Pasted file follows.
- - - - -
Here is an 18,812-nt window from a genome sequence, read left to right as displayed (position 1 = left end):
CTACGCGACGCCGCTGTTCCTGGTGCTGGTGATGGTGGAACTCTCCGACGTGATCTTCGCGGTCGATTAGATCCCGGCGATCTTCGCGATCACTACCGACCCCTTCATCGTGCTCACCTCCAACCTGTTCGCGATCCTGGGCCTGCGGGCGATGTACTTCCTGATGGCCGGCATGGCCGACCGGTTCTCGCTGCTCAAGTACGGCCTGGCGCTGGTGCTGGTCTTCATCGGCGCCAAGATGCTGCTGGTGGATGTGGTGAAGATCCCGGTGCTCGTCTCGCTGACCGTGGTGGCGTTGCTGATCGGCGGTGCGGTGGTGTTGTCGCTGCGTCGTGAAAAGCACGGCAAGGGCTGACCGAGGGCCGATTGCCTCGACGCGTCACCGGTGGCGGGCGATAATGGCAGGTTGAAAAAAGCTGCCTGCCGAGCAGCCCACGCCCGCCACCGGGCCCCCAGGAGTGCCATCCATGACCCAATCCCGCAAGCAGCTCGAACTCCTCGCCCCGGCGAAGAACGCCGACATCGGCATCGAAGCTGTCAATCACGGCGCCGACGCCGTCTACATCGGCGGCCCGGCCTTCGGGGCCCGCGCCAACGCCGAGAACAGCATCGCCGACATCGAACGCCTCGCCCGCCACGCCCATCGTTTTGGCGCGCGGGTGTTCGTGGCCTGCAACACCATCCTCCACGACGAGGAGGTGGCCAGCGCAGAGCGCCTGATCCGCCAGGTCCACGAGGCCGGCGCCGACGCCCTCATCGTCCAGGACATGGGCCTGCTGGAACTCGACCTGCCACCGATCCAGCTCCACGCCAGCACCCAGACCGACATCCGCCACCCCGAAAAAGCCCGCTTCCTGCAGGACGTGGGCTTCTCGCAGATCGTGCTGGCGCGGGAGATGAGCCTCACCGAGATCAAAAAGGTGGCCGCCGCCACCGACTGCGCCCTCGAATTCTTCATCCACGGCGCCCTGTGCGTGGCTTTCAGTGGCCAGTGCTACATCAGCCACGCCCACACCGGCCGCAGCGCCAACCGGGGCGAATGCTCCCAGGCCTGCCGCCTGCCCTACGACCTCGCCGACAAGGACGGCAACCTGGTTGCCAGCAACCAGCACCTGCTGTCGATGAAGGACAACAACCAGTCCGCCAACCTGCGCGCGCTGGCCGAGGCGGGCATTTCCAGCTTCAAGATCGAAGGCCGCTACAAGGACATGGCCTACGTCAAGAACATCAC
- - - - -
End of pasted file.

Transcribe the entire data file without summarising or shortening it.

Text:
Here is an 18,812-nt window from a genome sequence, read left to right as displayed (position 1 = left end):
CTACGCGACGCCGCTGTTCCTGGTGCTGGTGATGGTGGAACTCTCCGACGTGATCTTCGCGGTCGATTAGATCCCGGCGATCTTCGCGATCACTACCGACCCCTTCATCGTGCTCACCTCCAACCTGTTCGCGATCCTGGGCCTGCGGGCGATGTACTTCCTGATGGCCGGCATGGCCGACCGGTTCTCGCTGCTCAAGTACGGCCTGGCGCTGGTGCTGGTCTTCATCGGCGCCAAGATGCTGCTGGTGGATGTGGTGAAGATCCCGGTGCTCGTCTCGCTGACCGTGGTGGCGTTGCTGATCGGCGGTGCGGTGGTGTTGTCGCTGCGTCGTGAAAAGCACGGCAAGGGCTGACCGAGGGCCGATTGCCTCGACGCGTCACCGGTGGCGGGCGATAATGGCAGGTTGAAAAAAGCTGCCTGCCGAGCAGCCCACGCCCGCCACCGGGCCCCCAGGAGTGCCATCCATGACCCAATCCCGCAAGCAGCTCGAACTCCTCGCCCCGGCGAAGAACGCCGACATCGGCATCGAAGCTGTCAATCACGGCGCCGACGCCGTCTACATCGGCGGCCCGGCCTTCGGGGCCCGCGCCAACGCCGAGAACAGCATCGCCGACATCGAACGCCTCGCCCGCCACGCCCATCGTTTTGGCGCGCGGGTGTTCGTGGCCTGCAACACCATCCTCCACGACGAGGAGGTGGCCAGCGCAGAGCGCCTGATCCGCCAGGTCCACGAGGCCGGCGCCGACGCCCTCATCGTCCAGGACATGGGCCTGCTGGAACTCGACCTGCCACCGATCCAGCTCCACGCCAGCACCCAGACCGACATCCGCCACCCCGAAAAAGCCCGCTTCCTGCAGGACGTGGGCTTCTCGCAGATCGTGCTGGCGCGGGAGATGAGCCTCACCGAGATCAAAAAGGTGGCCGCCGCCACCGACTGCGCCCTCGAATTCTTCATCCACGGCGCCCTGTGCGTGGCTTTCAGTGGCCAGTGCTACATCAGCCACGCCCACACCGGCCGCAGCGCCAACCGGGGCGAATGCTCCCAGGCCTGCCGCCTGCCCTACGACCTCGCCGACAAGGACGGCAACCTGGTTGCCAGCAACCAGCACCTGCTGTCGATGAAGGACAACAACCAGTCCGCCAACCTGCGCGCGCTGGCCGAGGCGGGCATTTCCAGCTTCAAGATCGAAGGCCGCTACAAGGACATGGCCTACGTCAAGAACATCAC